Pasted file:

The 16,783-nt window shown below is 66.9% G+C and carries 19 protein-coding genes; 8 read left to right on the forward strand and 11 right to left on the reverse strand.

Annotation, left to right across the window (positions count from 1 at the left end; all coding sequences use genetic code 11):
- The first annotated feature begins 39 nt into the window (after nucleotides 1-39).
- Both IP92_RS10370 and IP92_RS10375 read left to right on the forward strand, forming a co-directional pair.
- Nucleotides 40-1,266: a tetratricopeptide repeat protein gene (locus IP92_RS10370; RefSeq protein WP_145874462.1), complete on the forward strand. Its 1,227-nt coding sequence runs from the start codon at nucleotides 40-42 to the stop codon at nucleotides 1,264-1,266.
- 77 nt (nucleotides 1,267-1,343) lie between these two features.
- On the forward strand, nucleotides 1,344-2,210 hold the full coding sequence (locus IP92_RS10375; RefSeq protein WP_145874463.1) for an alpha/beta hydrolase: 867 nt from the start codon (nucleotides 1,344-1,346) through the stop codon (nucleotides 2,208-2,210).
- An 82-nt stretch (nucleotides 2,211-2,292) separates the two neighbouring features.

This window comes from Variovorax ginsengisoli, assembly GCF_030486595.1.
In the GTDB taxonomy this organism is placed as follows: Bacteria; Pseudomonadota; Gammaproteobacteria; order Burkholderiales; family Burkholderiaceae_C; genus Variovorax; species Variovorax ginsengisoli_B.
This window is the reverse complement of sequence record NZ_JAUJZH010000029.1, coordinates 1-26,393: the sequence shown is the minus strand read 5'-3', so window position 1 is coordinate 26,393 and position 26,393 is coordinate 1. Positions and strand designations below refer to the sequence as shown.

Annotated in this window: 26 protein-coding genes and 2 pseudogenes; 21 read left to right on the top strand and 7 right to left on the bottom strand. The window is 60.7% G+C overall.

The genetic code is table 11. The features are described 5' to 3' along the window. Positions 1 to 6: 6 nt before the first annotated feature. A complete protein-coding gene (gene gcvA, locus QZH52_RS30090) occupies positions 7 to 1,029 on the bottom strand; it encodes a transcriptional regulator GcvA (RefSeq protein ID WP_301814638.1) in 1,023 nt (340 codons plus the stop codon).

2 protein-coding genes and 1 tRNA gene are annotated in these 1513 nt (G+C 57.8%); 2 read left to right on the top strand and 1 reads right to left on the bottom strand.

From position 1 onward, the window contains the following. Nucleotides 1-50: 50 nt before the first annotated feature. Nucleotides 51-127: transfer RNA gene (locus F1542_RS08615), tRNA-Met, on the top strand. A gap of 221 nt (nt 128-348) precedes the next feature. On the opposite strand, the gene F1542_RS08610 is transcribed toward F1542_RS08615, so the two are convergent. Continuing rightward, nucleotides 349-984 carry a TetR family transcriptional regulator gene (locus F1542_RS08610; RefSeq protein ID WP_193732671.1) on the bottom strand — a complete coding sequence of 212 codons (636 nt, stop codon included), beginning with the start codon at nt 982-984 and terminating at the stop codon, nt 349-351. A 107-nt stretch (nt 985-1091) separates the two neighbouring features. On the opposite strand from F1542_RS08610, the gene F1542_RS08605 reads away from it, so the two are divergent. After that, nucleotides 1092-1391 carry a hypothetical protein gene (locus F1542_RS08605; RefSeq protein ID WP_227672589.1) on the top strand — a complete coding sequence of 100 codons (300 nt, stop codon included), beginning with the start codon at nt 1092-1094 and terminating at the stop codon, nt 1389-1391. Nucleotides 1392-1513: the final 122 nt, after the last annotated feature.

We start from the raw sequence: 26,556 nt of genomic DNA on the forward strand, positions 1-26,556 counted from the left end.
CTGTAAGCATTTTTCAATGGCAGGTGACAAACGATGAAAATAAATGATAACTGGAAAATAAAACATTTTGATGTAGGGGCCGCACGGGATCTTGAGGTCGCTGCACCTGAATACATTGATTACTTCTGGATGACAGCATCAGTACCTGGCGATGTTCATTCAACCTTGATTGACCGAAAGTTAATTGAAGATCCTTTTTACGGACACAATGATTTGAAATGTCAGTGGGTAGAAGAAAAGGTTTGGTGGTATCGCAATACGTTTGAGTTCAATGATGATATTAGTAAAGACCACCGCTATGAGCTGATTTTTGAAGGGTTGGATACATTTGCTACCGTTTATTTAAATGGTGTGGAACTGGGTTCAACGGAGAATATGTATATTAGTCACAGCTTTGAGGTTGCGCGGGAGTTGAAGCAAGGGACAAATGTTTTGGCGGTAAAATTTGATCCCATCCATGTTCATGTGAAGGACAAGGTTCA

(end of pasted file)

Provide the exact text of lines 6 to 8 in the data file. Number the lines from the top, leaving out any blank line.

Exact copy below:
- 77 nt (nucleotides 1,267-1,343) lie between these two features.
- On the forward strand, nucleotides 1,344-2,210 hold the full coding sequence (locus IP92_RS10375; RefSeq protein WP_145874463.1) for an alpha/beta hydrolase: 867 nt from the start codon (nucleotides 1,344-1,346) through the stop codon (nucleotides 2,208-2,210).
- An 82-nt stretch (nucleotides 2,211-2,292) separates the two neighbouring features.